The former world number one made his return from a groin injury with a training week and two doubles matches in Rome and had been expected to play singles next week.
But The Scotsman understands he is still feeling some discomfort and has headed back home for more rehab and to begin training on his favourite surface, with full fitness for Wimbledon now the clear goal.
Murray had been planning to take a wild card into one of the ATP tournaments in Geneva or Lyon next week but it emerged on Saturday that he had turned one down for the Swiss event, raising serious questions about his prospects of playing at Roland Garros.
The Scot – who has played just one match on clay since 2017 – had entered qualifying for the grand slam but could also have been given a wild card had he proved his fitness.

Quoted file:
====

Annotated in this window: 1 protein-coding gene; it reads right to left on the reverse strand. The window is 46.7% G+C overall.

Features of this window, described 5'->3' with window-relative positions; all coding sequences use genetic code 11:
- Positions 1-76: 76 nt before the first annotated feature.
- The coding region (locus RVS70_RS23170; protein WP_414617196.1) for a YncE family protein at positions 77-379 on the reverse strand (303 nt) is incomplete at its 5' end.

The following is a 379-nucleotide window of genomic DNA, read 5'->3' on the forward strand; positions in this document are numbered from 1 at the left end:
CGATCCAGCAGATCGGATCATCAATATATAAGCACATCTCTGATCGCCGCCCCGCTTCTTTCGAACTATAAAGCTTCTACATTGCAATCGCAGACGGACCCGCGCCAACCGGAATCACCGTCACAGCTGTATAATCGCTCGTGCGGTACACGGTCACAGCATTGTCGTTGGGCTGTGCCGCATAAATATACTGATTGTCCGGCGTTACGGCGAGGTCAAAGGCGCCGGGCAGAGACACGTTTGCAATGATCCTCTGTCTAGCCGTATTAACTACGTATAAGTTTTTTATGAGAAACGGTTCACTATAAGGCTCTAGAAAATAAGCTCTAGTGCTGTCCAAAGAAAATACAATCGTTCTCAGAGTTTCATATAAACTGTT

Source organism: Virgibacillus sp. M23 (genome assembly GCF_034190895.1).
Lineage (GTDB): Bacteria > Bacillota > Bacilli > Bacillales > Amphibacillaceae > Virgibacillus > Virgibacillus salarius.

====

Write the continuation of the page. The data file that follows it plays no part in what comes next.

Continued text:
It is yet another setback for Murray, who turned 34 on Saturday and has played just three tour-level singles matches this year.
He suffered an untimely bout of coronavirus that prevented him travelling to the Australian Open and then picked up the groin injury in his sleep ahead of the Miami Open in March.
Murray’s next tournament is due to be the cinch Championships at Queen’s Club beginning on June 14, although there is an ATP event the previous week in Stuttgart and a second-tier Challenger in Nottingham that he could seek entry to.
Murray headed to Rome last weekend and scheduled practice sessions with several leading players, including Novak Djokovic.
He gained entry into the doubles draw with compatriot Liam Broady as late alternates and played two matches, losing to Kevin Krawietz and Horia Tecau on Thursday.
Murray had appeared positive, saying: “I did pretty well physically for the first points and practice sets at this level for a long time. I was happy with that and hopefully will keep building the next few weeks.”
But, as has become familiar in recent years, Murray’s body has not been able to support his ambitions.